In the interest of preventing customer miscommunications, Innocenzi says he’s invested in a wider array of material samples to give out or mail to customers who can’t visit his showroom. He also sends clients photos of work in progress, both to confirm their expectations and to make them feel a more important part of the process. 

“Experienced boaters may know what they want and how they want it, but new boaters may not know as much about how things can be done,” he says.

Griffin says he goes through a process with clients to fine-tune their likes and dislikes that may not be obvious even to them. This helps him design a product that checks all their boxes and solves any problems they may be having with their old products. His favorite queries include: “What do you like and dislike about your current canvas?” and “If you had a magic wand and could create the canvas to match your vision, what would it be like?”

Northcoast’s estimating software helps Griffin work through this process by organizing each order and disseminating its details to those involved in design, fitting, layout, sewing and installation. During manufacturing, clients can visit the boat or are sent in-progress photos so they can feel a greater part of the project. Final quality checklists ensure even greater accuracy.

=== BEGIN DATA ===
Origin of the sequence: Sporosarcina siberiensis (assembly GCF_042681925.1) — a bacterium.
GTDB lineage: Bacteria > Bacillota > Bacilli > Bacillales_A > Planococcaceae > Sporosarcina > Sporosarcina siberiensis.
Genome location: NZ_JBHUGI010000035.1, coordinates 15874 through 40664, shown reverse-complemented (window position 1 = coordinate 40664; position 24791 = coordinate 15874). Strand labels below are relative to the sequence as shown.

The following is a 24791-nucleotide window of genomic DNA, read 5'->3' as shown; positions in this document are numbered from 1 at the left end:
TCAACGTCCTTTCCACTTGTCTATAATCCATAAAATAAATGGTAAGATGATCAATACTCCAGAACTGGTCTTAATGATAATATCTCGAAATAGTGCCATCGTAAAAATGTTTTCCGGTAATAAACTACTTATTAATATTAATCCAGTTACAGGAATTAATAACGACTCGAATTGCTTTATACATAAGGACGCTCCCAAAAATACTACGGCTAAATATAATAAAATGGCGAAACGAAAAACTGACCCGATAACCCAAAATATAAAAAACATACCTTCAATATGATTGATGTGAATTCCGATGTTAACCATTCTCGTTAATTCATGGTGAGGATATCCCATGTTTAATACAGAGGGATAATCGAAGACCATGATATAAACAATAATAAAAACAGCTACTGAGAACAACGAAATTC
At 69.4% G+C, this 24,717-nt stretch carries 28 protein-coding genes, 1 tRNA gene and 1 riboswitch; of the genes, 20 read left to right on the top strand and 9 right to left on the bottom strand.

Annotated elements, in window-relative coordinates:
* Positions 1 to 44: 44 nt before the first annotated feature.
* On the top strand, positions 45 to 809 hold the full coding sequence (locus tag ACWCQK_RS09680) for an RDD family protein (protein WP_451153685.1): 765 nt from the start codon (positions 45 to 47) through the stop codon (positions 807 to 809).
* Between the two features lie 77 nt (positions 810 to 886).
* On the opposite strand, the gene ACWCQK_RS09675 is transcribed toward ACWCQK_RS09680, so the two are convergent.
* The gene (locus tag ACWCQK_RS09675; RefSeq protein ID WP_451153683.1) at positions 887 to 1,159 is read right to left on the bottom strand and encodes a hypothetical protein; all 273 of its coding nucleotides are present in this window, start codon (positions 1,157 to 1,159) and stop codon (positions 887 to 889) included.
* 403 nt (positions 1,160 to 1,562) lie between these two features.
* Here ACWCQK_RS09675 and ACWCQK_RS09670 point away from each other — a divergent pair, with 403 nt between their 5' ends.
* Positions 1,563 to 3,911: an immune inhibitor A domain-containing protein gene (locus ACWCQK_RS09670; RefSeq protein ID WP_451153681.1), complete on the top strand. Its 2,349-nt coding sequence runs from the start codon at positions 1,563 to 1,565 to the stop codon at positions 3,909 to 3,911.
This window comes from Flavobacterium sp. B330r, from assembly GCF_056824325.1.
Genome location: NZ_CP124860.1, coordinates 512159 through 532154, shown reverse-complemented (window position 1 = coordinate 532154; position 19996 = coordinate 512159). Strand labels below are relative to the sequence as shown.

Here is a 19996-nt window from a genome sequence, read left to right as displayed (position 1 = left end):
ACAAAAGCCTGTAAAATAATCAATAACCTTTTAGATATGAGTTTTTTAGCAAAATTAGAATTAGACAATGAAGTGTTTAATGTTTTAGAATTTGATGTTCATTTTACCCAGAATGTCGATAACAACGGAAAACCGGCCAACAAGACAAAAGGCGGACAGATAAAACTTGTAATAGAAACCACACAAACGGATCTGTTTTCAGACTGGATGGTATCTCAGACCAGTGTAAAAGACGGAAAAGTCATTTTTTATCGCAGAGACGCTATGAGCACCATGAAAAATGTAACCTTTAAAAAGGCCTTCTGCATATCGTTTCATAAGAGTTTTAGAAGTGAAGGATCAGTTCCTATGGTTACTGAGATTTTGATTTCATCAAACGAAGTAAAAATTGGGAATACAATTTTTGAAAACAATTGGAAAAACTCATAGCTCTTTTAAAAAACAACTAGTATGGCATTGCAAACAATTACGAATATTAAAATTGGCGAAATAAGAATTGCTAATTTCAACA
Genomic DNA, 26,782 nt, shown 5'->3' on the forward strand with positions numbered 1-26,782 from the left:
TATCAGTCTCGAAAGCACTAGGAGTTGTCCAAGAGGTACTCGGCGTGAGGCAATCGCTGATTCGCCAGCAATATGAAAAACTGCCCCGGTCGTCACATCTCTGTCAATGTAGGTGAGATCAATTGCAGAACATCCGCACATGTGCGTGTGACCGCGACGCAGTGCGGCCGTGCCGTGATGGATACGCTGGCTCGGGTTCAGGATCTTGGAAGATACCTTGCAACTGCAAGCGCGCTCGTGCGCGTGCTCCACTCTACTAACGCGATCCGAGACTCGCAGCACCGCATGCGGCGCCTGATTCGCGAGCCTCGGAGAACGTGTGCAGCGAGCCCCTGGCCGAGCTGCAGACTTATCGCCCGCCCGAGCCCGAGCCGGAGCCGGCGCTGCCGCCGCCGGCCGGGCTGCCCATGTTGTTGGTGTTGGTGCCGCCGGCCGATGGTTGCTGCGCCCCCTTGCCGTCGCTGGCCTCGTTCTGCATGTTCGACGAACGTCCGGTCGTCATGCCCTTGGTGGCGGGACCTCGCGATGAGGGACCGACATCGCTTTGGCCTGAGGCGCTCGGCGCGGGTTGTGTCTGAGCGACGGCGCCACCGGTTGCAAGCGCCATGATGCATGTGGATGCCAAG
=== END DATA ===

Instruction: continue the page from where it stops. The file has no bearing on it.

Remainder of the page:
Madelynne, an employee at Northcoast Marine, helps install a cantilever frame system onto a Sea Ray 380. At Northcoast, clients requesting custom work must complete a questionnaire that helps fine-tune their preferences before their projects are launched. Photo: Northcoast Marine Specialties LLC.

Griffin notes that he also keeps expectations in check by naming seasons—not specific dates—as production deadlines. That gives his shop more leeway when it comes to unexpected interruptions caused by product shortages, delays or employee absences.